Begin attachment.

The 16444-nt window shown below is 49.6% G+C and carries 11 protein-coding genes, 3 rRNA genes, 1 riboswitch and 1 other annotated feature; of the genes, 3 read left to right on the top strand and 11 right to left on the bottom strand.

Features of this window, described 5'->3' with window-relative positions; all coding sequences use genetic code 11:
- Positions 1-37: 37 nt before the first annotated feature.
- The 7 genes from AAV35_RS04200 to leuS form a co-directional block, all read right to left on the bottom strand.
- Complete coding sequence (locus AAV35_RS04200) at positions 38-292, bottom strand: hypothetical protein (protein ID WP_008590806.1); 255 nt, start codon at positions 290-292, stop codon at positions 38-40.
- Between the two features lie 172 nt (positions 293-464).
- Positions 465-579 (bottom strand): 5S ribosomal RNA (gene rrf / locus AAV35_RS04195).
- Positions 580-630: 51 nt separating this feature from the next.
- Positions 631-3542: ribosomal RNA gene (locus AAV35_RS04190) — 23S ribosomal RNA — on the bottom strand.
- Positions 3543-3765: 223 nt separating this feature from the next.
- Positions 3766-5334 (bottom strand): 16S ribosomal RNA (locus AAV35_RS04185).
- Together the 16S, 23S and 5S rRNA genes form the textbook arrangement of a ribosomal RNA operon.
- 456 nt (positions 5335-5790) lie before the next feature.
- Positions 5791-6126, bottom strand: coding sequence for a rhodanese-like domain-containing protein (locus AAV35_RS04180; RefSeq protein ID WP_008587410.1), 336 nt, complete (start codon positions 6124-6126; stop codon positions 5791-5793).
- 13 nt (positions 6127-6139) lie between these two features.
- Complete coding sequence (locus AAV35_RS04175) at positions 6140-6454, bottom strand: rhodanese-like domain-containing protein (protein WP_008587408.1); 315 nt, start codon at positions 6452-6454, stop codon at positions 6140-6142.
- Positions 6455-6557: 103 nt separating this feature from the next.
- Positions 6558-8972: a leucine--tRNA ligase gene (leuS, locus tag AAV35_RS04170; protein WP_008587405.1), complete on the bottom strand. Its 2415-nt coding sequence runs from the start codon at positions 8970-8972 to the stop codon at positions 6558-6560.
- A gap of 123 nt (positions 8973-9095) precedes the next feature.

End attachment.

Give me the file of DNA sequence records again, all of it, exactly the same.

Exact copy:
The 16444-nt window shown below is 49.6% G+C and carries 11 protein-coding genes, 3 rRNA genes, 1 riboswitch and 1 other annotated feature; of the genes, 3 read left to right on the top strand and 11 right to left on the bottom strand.

Features of this window, described 5'->3' with window-relative positions; all coding sequences use genetic code 11:
- Positions 1-37: 37 nt before the first annotated feature.
- The 7 genes from AAV35_RS04200 to leuS form a co-directional block, all read right to left on the bottom strand.
- Complete coding sequence (locus AAV35_RS04200) at positions 38-292, bottom strand: hypothetical protein (protein ID WP_008590806.1); 255 nt, start codon at positions 290-292, stop codon at positions 38-40.
- Between the two features lie 172 nt (positions 293-464).
- Positions 465-579 (bottom strand): 5S ribosomal RNA (gene rrf / locus AAV35_RS04195).
- Positions 580-630: 51 nt separating this feature from the next.
- Positions 631-3542: ribosomal RNA gene (locus AAV35_RS04190) — 23S ribosomal RNA — on the bottom strand.
- Positions 3543-3765: 223 nt separating this feature from the next.
- Positions 3766-5334 (bottom strand): 16S ribosomal RNA (locus AAV35_RS04185).
- Together the 16S, 23S and 5S rRNA genes form the textbook arrangement of a ribosomal RNA operon.
- 456 nt (positions 5335-5790) lie before the next feature.
- Positions 5791-6126, bottom strand: coding sequence for a rhodanese-like domain-containing protein (locus AAV35_RS04180; RefSeq protein ID WP_008587410.1), 336 nt, complete (start codon positions 6124-6126; stop codon positions 5791-5793).
- 13 nt (positions 6127-6139) lie between these two features.
- Complete coding sequence (locus AAV35_RS04175) at positions 6140-6454, bottom strand: rhodanese-like domain-containing protein (protein WP_008587408.1); 315 nt, start codon at positions 6452-6454, stop codon at positions 6140-6142.
- Positions 6455-6557: 103 nt separating this feature from the next.
- Positions 6558-8972: a leucine--tRNA ligase gene (leuS, locus tag AAV35_RS04170; protein WP_008587405.1), complete on the bottom strand. Its 2415-nt coding sequence runs from the start codon at positions 8970-8972 to the stop codon at positions 6558-6560.
- A gap of 123 nt (positions 8973-9095) precedes the next feature.